Sausage and pepper sandwiches are always found where people are having fun — at baseball concessions, fairs, and street festivals. They should also be at your backyard cookouts. So here’s my recipe for truly great Sausage and Pepper Sandwiches from my cookbook, The Encyclopedia of Sandwiches.

Now, let’s mangia!


Sausage and Pepper Sandwich from The Encyclopedia of Sandwiches

Makes 4 sandwiches

Shopping note: Hot Italian sausage is made with fennel seed and other spices and can be found at Italian delis and markets as well as most major supermarkets. If you’d prefer something less spicy, then opt for sweet Italian sausage.

2 tablespoons olive oil

4 Italian links (about 1 1/4 pounds total), preferably hot Italians sausage with fennel seeds

1 small green bell pepper, cut into thin strips

1 red bell pepper, cut into thin strips

1 medium yellow onion, thinly sliced

Salt, to taste

1/4 teaspoon crushed red pepper flakes

3 to 4 tablespoons red wine or water

4 sub rolls or crusty Italian rolls, split lengthwise

1. Place oil in a large skillet over medium heat. Add sausage links and cook, turning until browned all over, about 5 minutes. Ad bell peppers, onion, salt, and crushed red pepper flakes. Reduce heat to medium-low and saute, turning occasionally, about 5 minutes. Add wine or water and cook until most of the liquid has evaporated, about 2 to 3 minutes. The meat should be thoroughly cooked and the vegetables tender.

2. Brush rolls with olive oil and broil 1 to 2 minutes, or until golden and crisp.

3. Open 1 roll. Place 1 sausage link firmly inside. Smother with a quarter of the peppers and onions. Repeat with remaining sandwiches. Eat immediately.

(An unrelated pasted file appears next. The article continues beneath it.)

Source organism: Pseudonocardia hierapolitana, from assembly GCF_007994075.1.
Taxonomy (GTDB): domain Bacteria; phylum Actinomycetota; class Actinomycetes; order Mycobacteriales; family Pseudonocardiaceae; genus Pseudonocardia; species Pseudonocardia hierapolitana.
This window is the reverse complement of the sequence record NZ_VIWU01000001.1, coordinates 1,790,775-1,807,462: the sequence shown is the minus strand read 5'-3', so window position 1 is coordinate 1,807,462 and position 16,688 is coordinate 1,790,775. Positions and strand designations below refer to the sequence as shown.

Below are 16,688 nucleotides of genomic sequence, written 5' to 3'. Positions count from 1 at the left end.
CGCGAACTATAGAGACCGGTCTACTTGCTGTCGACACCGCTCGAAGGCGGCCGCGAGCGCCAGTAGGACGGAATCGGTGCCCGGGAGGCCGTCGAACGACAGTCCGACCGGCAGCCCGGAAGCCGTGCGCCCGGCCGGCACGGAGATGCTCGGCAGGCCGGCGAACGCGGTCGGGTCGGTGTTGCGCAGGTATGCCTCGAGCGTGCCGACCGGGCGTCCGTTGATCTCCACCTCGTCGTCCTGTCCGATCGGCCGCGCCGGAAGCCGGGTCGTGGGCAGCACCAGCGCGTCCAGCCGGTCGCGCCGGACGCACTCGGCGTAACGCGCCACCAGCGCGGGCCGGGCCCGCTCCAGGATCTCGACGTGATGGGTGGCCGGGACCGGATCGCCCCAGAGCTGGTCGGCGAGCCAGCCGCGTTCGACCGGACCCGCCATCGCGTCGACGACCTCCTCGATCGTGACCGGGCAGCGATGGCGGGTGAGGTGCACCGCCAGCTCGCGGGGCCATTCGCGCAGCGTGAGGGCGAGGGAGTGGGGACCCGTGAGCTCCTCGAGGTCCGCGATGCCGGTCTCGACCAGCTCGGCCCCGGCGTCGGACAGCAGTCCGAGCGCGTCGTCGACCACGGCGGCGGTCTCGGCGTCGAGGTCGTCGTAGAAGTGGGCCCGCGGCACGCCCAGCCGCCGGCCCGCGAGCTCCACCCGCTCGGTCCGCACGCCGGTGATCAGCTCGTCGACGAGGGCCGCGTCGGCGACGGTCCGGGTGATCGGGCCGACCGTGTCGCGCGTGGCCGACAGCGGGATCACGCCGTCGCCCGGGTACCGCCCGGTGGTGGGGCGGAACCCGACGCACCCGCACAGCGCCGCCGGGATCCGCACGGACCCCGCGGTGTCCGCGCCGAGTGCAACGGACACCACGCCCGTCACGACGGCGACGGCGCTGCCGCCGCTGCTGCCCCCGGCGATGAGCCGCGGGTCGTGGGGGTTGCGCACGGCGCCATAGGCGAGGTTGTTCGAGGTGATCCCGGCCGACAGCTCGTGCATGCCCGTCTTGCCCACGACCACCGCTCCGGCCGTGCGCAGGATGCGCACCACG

Alternative Grilling Method: Pre-heat grill to medium-high. Brown sausage links all over for 2 minutes. Reduce heat to medium-low and close grill cover. Cook for 8 to 10 minutes, depending on the thickness until nicely browned and no longer pink in the center or until a meat thermometer reaches 160 degrees.

Photo credit: Matt Armendariz

Top Books for Pork Lovers


I’ve seen several summer reading lists this year, and they’re all starting to look the same: there are lots of vampires, zombies, and trolls, tales of overcoming addictions, illnesses, and phobias, and globe-trotting journeys to find the perfect food, the perfect man, the perfect body. Ugh.

How about something saltier? Like a book about pork. If you or someone you know loves pork, and you know you do (why else would you be reading this?), then skip the sappy romances, and bite into one of these porcine-friendly books:

An Obsession with the Hindquarter by Bruce Weinstein and Mark Scarbrough, 2010. A cookbook so humorously penned, you’ll find yourself skipping over recipes just to read the stories.

Bacon: A Love Story: A Salty Survey of Everybody’s Favorite Meat by Heather Lauer, 2009. A light-hearted paean to bacon from an unabashed bacon-lover.